Deficiencies in warehoused oil: Scope of guidance
Whereas earlier guidance envisaged Oils Assurance staff taking the leading role in monitoring and identifying losses of oils in storage or in transit, this revised guidance places a far greater emphasis on the trader’s responsibility for monitoring and identifying their own losses both in storage and in transit, and for notifying these to HMRC.
Oils Assurance staff remain responsible for ensuring that all losses of duty-suspended oil stored in or transferred between approved warehouses have been notified, and that they have been correctly accounted for.
To achieve this aim, the trader’s routine checks and controls should be supplemented where necessary by our own.
The Customs and Excise Management Act 1979 (CEMA) sections 94 and 95 empower the Commissioners to require payment of duty on oil missing or deficient after having been warehoused, if it is not shown to their satisfaction that the shortage can be accounted for by natural wastage or other legitimate cause.
The Commissioners are not required to prove that the deficient goods have gone to dutiable use. The trader must provide a satisfactory explanation for the loss otherwise the duty is payable.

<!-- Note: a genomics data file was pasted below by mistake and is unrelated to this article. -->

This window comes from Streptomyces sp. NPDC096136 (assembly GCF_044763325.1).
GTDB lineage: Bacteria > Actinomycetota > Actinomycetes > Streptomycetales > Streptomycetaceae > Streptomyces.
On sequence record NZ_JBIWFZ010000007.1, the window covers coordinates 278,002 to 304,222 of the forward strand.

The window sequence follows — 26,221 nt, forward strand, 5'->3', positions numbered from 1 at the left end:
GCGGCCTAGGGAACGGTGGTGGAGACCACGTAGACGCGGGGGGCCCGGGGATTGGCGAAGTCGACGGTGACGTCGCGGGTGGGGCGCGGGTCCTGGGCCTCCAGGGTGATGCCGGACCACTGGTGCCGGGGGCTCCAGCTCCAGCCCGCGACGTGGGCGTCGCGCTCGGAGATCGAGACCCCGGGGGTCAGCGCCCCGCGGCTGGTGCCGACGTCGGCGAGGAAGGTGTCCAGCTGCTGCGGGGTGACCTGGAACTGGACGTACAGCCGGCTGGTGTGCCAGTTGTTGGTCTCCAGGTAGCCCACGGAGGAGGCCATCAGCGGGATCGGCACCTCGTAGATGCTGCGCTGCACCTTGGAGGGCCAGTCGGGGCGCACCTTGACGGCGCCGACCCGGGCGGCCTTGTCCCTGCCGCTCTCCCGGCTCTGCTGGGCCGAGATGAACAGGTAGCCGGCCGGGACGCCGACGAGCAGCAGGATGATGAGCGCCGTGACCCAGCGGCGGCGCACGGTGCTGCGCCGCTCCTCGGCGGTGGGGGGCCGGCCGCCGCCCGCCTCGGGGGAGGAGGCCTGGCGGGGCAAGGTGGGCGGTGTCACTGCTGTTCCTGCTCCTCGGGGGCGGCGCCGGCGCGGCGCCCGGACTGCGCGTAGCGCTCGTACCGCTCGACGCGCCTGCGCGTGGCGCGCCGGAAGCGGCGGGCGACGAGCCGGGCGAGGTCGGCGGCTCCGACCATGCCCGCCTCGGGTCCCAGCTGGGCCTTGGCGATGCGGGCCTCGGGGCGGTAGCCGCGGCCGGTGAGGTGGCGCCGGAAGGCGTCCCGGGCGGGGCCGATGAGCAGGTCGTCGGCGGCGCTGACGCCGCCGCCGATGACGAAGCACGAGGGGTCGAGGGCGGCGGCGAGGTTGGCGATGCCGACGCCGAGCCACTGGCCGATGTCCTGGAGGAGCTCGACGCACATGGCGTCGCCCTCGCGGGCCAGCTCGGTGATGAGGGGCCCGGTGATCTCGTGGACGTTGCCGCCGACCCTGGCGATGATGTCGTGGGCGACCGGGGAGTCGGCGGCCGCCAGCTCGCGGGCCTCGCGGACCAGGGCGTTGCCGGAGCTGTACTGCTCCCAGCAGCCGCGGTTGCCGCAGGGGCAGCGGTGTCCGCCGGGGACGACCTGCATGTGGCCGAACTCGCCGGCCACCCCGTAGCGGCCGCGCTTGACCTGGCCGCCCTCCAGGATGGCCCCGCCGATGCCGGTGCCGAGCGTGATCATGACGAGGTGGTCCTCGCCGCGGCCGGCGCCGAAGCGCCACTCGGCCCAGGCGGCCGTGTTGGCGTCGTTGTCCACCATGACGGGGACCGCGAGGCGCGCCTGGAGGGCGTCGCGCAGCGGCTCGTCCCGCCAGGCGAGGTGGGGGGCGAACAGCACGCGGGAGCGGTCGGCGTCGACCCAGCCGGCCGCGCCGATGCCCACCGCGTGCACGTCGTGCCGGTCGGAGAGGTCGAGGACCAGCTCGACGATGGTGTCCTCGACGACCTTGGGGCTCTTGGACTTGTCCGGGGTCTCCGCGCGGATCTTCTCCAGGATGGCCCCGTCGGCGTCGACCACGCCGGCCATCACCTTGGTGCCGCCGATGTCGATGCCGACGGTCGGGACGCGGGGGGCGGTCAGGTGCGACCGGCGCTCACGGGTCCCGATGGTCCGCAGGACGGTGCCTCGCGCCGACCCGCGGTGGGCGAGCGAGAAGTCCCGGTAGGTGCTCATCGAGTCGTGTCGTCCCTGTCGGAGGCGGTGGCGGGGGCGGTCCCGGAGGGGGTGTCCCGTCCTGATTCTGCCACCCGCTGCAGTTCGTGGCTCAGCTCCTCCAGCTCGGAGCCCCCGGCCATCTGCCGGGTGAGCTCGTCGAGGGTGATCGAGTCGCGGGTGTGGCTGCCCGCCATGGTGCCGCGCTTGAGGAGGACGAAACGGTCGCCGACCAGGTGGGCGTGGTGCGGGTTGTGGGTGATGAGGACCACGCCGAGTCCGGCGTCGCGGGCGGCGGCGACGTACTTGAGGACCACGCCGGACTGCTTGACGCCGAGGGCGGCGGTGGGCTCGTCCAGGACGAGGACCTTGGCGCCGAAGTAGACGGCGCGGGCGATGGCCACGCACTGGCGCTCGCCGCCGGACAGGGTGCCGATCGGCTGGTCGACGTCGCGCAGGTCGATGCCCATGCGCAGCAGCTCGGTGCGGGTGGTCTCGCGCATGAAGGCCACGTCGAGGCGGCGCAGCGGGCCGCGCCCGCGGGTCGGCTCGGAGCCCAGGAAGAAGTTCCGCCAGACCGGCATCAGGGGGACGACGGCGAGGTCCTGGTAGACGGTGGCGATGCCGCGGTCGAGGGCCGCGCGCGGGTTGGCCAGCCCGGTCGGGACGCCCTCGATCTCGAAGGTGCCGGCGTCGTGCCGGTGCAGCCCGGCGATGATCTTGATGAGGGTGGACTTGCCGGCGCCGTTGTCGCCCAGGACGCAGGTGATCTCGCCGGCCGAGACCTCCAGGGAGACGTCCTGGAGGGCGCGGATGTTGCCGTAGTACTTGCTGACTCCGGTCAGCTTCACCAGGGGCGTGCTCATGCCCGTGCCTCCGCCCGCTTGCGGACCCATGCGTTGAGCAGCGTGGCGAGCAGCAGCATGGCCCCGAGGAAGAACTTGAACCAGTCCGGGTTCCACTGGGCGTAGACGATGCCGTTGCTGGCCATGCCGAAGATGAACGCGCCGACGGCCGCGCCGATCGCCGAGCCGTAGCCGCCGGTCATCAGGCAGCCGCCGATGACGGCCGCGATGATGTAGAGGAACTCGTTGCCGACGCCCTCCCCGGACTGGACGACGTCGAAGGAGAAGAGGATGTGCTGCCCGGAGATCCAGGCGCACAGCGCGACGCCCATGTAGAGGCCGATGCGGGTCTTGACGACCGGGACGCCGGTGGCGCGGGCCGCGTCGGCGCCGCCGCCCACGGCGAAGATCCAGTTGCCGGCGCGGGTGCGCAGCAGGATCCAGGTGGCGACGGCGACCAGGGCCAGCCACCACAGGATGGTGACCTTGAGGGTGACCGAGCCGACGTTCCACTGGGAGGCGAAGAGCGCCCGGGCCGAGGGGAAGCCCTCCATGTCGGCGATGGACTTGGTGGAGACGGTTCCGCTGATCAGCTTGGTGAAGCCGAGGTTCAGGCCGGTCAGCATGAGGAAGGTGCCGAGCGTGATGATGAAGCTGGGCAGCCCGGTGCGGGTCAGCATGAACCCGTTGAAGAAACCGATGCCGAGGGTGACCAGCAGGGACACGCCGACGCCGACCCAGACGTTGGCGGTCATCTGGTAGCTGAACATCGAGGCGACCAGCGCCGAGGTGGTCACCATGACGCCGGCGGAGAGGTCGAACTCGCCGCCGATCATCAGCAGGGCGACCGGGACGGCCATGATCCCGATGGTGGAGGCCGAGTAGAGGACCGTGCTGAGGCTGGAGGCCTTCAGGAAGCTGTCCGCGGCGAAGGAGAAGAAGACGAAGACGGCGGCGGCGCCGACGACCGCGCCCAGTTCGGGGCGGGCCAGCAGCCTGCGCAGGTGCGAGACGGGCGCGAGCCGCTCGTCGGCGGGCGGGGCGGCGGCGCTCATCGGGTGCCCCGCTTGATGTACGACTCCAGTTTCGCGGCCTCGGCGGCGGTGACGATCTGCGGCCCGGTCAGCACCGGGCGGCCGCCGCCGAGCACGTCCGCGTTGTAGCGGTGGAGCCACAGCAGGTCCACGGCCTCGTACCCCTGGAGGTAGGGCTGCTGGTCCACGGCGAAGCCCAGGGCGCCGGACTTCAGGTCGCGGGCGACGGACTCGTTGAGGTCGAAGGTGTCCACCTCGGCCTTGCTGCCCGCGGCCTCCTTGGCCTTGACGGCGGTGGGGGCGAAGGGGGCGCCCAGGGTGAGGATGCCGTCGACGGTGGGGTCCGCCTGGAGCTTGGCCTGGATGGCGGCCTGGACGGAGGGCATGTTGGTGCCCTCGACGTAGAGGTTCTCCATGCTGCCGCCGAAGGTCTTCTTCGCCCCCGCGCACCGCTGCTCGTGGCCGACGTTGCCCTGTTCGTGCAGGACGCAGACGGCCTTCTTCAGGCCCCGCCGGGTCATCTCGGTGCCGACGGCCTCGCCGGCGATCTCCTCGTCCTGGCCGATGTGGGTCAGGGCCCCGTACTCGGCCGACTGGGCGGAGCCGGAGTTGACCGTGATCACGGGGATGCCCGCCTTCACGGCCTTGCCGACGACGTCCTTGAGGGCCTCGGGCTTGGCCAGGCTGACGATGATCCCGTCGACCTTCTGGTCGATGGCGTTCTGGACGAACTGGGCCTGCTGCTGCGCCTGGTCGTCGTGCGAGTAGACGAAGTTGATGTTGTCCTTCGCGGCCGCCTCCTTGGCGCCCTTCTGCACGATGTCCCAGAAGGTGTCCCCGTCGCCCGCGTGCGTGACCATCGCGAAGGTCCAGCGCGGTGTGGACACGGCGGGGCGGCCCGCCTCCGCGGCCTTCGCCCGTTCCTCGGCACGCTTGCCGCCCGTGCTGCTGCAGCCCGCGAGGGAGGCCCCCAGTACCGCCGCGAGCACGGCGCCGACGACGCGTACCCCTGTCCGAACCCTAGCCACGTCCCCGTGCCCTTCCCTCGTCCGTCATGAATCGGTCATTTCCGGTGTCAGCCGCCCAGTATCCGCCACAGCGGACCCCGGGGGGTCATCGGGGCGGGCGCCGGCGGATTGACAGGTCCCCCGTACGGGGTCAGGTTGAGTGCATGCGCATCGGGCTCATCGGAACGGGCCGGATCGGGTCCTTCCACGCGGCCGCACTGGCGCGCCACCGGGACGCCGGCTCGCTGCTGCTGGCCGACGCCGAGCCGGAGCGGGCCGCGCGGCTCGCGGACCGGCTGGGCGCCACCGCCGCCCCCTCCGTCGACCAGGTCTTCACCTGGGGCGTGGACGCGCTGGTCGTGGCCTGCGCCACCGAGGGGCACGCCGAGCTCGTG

This guidance should be read in conjunction with Notice 179 as the notice now contains most of the information on oils required for reference by both members of the oils trade and those staff involved in assurance.
Notice 179, part 14 covers ‘deficiencies in warehoused oil’.
‘Liability to duty in respect of deficiencies’ is dealt with in paragraph 14.1
‘Oil lost through accident or theft’ is dealt with in paragraph 14.2
‘How to deal with deficiencies during removal under duty suspension’ is dealt with in paragraph 14.3
‘How are discrepancies due to errors to measurement to be treated’ is dealt with in paragraph 14.5
- A Guided Learning Unit on ‘Duty Accounting’: Reference 003203 is now available in Online Learning
- A Guided Learning Unit on ‘Stock Accounting’: Reference 003210 is available in Online Learning.